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Live Review: Laura Marling @ at The Lowry

She takes to the stage in what appears to be a frilly Victorian nightgown. She dissolves into the dress, white on white, the porcelain English rose – with red Converse on underneath.

The age-old truism that appearances are deceptive certainly stands true with Laura Marling. She is a fierce, dark, elusive performer. She enjoys silence, but is not quiet. She is private but reveals deeply melodic secrets.

Laura Marling is growing up. She first appeared on the Jools Holland show in 2007 at the tender age of 17. The Ophelia-style get-up is somewhat different to her first stage outfit comprised of a Spice Girls t-shirt and a look of utter terror.

This performance is a portrait of the artist as a young lady. She now stands tall and proud, singing up into the mic, Gallagher-style. She no longer avoids eye-contact, but altogether eschews it, looking up and singing to her musical muses in a trance.

The 23-year-old is touring with her fourth album, Once I was an Eagle. It is her third to be nominated for the Mercury Prize and this year she is competing against the likes of Bowie and Arctic Monkeys.

Her performance is wholly immersive, elegant and sensual. Thousands of people, raging hipsters and the balding middle-aged alike, are hypnotised into absolute silence and are completely engulfed in her lyrics which spawn their own dream-worlds.

“I feel like this is who I’m supposed to be when I’m wearing this,” she says, feeling a certain pressure to unravel the beautiful ridiculousness of her attire.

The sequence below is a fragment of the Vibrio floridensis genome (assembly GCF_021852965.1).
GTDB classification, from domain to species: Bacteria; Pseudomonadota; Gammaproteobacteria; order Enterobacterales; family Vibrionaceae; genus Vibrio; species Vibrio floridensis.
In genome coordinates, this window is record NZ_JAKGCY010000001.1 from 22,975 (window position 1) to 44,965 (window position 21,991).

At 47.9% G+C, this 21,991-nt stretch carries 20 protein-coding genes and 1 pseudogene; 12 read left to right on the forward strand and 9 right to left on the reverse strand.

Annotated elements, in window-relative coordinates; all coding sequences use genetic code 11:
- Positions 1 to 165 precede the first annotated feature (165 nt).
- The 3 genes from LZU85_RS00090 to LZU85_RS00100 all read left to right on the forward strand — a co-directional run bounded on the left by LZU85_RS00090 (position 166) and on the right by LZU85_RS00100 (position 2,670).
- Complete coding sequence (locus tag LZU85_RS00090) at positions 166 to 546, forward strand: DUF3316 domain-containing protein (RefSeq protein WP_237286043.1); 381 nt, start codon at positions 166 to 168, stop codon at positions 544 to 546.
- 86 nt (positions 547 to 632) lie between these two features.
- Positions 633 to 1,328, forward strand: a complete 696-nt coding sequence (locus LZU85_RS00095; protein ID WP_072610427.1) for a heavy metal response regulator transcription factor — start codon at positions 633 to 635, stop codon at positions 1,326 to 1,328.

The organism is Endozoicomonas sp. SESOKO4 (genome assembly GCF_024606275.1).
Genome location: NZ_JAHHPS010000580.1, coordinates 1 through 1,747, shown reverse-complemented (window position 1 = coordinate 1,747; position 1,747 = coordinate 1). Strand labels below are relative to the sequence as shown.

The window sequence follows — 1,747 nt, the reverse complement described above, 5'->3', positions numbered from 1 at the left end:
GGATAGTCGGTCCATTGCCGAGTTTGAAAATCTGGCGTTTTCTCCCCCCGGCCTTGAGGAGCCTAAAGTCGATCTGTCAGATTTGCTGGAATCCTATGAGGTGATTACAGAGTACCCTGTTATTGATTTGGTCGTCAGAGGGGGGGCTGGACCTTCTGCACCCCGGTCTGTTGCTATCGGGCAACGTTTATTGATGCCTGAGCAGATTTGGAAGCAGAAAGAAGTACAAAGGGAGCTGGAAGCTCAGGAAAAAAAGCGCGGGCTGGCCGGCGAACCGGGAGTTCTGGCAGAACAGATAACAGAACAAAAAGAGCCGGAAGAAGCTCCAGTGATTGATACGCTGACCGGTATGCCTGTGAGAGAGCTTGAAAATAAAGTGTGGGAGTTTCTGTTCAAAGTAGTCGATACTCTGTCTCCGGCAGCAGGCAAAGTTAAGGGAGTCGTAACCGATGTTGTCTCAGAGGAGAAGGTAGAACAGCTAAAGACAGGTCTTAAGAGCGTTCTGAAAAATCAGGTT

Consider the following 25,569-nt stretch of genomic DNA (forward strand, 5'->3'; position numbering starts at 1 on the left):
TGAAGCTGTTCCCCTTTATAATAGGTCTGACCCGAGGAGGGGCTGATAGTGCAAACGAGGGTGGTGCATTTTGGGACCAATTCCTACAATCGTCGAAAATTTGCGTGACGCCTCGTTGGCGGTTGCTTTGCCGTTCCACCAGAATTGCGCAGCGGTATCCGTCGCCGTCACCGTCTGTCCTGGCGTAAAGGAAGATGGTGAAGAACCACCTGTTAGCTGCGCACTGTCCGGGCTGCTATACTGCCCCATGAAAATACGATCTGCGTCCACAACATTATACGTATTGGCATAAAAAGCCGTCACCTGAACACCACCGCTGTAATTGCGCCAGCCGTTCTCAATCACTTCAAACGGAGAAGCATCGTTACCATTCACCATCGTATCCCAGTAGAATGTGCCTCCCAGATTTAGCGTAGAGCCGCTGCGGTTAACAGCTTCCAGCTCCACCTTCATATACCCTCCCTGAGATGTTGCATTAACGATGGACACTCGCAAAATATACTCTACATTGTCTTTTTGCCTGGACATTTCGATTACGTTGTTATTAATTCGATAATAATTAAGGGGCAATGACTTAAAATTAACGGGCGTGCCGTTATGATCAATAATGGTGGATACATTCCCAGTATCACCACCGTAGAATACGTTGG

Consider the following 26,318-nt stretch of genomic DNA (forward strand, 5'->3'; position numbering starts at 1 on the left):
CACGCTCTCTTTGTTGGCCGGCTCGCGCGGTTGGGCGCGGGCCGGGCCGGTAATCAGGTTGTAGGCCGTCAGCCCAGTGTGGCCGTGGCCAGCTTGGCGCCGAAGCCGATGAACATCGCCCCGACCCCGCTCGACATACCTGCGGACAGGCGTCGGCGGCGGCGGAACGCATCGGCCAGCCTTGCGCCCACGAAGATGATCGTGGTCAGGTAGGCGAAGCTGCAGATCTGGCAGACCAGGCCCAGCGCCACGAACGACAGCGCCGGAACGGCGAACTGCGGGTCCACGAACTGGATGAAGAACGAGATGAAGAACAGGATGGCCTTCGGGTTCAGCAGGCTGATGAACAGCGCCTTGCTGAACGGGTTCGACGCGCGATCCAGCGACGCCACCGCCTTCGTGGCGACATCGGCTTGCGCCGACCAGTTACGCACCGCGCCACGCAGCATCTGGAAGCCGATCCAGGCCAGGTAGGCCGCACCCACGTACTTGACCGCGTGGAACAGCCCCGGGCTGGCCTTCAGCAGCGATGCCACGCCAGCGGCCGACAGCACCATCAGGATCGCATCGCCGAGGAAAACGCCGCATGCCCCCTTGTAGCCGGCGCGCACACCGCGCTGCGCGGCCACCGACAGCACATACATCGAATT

As she sings “I am a master hunter”, she pauses, feeling a sudden urge to confess, “I’m aware that I look like an insane person when I’m wearing this dress.”

She bought it from a second-hand shop in Dublin the day before. The lady in the shop asked her if she was going to a fancy-dress party.

“I was definitely born in the wrong time.” That’s it. She’s a time-traveller. She sings with a stolen wisdom that is impossible to attain within her 23 years. She shifts between low conversational register and sweet melodies, as Laura Marling finally begins to grow into her lyrics.

Her reviewers have devoted many a line to the time she spends meticulously tuning her guitar between songs.

Despite being “a great fan of silence”, she decides to awkwardly fill it with “things that I’ve underlined in books in the past two weeks.”

The keen-eared audience member will notice that she’s mainly reading poetry, and has a particular affectation with Walt Whitman. The literature she devours must have some influence over her own poetic lyricism.

“Alright, got another one”, she says, scoffing at the pretentious depth of her quotes.

She is a bird-woman. In her songs, she is a scared, fierce and passionate eagle. In real-life, she is a magpie, a collector of words and experiences – even though they may not belong to her.

She appears exhausted by her own intensity, sighing with a nonchalant, knowing mystery of one who has already been there.

Assuming musical alter-egos of birds and old wives, she’s just a musical prophet, stomping back to earth in her red Converse to tell us of her wonderful and dark discoveries, singing, “I speak because I can to anyone I trust enough to listen.”

- Gabriella Swerling

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2 Comments on “Live Review: Laura Marling @ at The Lowry”

  • Dermot Mitchell October 1st, 2013 12:49 pm

    The prose is somewhat purple, but all in all, an accurate review. If there were any criticism it would be that the show was way too short – seventy minutes which included lengthy between song gaps. I liked Laura’s frank disavowal of encores – they’re so contrived, aren’t they? – and also the withering look she gave in the direction of a wolf-whistle. I’d be interested in seeing these songs – and a few more, please – played with a band, though she whipped up a storm on her own with those two acoustic guitars (cramp notwithstanding). What a great guitarist she is! I was reminded of Nick Drake in that regard.


  • Emma October 1st, 2013 5:26 pm

    What was the name of the first poet Laura quoted?


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